The Newest Southerners: Generational Differences in Electoral Behavior in the Contemporary South

Charles Prysby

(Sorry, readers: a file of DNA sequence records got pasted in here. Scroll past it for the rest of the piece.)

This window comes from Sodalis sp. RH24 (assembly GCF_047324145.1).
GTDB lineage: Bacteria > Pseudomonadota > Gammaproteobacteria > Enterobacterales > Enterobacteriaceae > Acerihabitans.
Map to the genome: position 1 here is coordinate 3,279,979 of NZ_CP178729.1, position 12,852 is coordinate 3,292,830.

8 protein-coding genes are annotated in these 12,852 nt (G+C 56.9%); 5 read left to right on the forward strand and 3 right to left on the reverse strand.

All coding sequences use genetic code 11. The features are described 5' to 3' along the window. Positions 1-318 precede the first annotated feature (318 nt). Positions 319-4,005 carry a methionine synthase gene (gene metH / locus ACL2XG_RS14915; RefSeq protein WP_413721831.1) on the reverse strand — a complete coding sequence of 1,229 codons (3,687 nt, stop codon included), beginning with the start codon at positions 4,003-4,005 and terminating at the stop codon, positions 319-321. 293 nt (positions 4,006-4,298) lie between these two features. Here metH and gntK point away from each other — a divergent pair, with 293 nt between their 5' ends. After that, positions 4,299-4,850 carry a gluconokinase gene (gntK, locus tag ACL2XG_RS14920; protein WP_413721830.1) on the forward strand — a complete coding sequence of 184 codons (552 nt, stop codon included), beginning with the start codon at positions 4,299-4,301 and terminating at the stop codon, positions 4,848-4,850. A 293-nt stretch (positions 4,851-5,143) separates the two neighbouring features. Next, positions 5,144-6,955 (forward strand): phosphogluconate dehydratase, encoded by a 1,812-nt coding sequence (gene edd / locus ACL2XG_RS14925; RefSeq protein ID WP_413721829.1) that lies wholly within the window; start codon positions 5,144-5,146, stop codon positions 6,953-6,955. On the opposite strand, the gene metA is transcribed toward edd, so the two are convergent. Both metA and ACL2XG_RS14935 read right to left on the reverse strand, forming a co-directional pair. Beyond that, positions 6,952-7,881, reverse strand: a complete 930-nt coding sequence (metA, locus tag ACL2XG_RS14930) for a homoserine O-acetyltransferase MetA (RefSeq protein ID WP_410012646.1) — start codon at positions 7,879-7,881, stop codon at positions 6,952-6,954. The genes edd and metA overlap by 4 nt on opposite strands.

Young voters contributed disproportionately to Barack Obama’s presidential victory in 2012. In fact, if the electorate had been limited to those over 30 years old, Mitt Romney might be in the White House today. Obama captured 60 percent of the vote of those under 30, compared to 49 percent of those over 30, according to the national exit polls (Schier and Box- Steffensmeier 2013, 86). A similar pattern characterized the 2008 presidential election: Obama won 66 percent of the vote among those aged 29 or less, but under one-half of voters older than 45 (Pomper 2010, 53). The tendency for younger voters to be disproportionately Democratic emerged in the 2004 presidential election. Prior to that, Democratic presidential candidates did not consistently do better among younger voters. In 2000, for example, Al Gore did as well among older voters as he did among younger voters, and in 1992, Bill Clinton did his best among older voters, as did Walter Mondale in 1984 and Michael Dukakis in 1988 (Pomper 2001, 138; Pomper 1989, 133). 

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